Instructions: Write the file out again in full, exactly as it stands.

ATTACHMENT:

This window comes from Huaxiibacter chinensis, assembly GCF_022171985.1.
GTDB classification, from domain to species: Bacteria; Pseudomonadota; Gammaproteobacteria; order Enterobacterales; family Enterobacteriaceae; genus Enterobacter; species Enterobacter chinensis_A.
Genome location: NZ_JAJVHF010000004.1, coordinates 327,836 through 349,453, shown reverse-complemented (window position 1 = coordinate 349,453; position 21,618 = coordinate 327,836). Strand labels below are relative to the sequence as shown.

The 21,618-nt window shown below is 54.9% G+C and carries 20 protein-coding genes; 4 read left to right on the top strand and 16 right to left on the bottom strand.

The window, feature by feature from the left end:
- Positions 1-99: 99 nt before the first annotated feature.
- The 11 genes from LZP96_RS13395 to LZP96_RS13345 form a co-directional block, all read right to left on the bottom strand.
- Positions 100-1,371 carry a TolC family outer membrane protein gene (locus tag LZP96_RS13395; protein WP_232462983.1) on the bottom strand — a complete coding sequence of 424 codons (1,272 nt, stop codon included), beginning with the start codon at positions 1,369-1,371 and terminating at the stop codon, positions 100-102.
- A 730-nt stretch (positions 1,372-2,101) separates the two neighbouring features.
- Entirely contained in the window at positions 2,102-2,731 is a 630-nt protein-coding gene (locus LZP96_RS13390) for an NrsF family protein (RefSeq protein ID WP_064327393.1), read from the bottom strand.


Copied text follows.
This window comes from Huaxiibacter chinensis, assembly GCF_022171985.1.
GTDB classification, from domain to species: Bacteria; Pseudomonadota; Gammaproteobacteria; order Enterobacterales; family Enterobacteriaceae; genus Enterobacter; species Enterobacter chinensis_A.
Genome location: NZ_JAJVHF010000004.1, coordinates 327,836 through 349,453, shown reverse-complemented (window position 1 = coordinate 349,453; position 21,618 = coordinate 327,836). Strand labels below are relative to the sequence as shown.

The 21,618-nt window shown below is 54.9% G+C and carries 20 protein-coding genes; 4 read left to right on the top strand and 16 right to left on the bottom strand.

The window, feature by feature from the left end:
- Positions 1-99: 99 nt before the first annotated feature.
- The 11 genes from LZP96_RS13395 to LZP96_RS13345 form a co-directional block, all read right to left on the bottom strand.
- Positions 100-1,371 carry a TolC family outer membrane protein gene (locus tag LZP96_RS13395; protein WP_232462983.1) on the bottom strand — a complete coding sequence of 424 codons (1,272 nt, stop codon included), beginning with the start codon at positions 1,369-1,371 and terminating at the stop codon, positions 100-102.
- A 730-nt stretch (positions 1,372-2,101) separates the two neighbouring features.
- Entirely contained in the window at positions 2,102-2,731 is a 630-nt protein-coding gene (locus LZP96_RS13390) for an NrsF family protein (RefSeq protein ID WP_064327393.1), read from the bottom strand.